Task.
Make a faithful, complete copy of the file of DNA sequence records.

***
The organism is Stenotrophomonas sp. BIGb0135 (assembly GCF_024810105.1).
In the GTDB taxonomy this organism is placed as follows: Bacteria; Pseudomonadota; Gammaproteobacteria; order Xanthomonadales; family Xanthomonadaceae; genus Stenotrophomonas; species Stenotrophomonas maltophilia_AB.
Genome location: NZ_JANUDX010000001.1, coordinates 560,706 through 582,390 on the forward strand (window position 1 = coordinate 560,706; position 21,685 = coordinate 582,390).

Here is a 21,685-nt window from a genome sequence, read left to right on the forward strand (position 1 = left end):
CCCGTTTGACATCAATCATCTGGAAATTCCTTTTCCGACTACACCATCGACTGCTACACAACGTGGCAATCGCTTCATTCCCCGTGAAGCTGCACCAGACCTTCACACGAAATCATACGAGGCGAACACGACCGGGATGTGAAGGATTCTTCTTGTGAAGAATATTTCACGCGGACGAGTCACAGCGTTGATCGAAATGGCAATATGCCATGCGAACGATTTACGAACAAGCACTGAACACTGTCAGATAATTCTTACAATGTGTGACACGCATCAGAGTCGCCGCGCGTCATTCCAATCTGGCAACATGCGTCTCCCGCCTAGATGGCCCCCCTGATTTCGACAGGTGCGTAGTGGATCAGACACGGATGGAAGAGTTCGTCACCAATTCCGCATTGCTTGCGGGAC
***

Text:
The organism is Stenotrophomonas sp. BIGb0135 (assembly GCF_024810105.1).
In the GTDB taxonomy this organism is placed as follows: Bacteria; Pseudomonadota; Gammaproteobacteria; order Xanthomonadales; family Xanthomonadaceae; genus Stenotrophomonas; species Stenotrophomonas maltophilia_AB.
Genome location: NZ_JANUDX010000001.1, coordinates 560,706 through 582,390 on the forward strand (window position 1 = coordinate 560,706; position 21,685 = coordinate 582,390).

Here is a 21,685-nt window from a genome sequence, read left to right on the forward strand (position 1 = left end):
CCCGTTTGACATCAATCATCTGGAAATTCCTTTTCCGACTACACCATCGACTGCTACACAACGTGGCAATCGCTTCATTCCCCGTGAAGCTGCACCAGACCTTCACACGAAATCATACGAGGCGAACACGACCGGGATGTGAAGGATTCTTCTTGTGAAGAATATTTCACGCGGACGAGTCACAGCGTTGATCGAAATGGCAATATGCCATGCGAACGATTTACGAACAAGCACTGAACACTGTCAGATAATTCTTACAATGTGTGACACGCATCAGAGTCGCCGCGCGTCATTCCAATCTGGCAACATGCGTCTCCCGCCTAGATGGCCCCCCTGATTTCGACAGGTGCGTAGTGGATCAGACACGGATGGAAGAGTTCGTCACCAATTCCGCATTGCTTGCGGGAC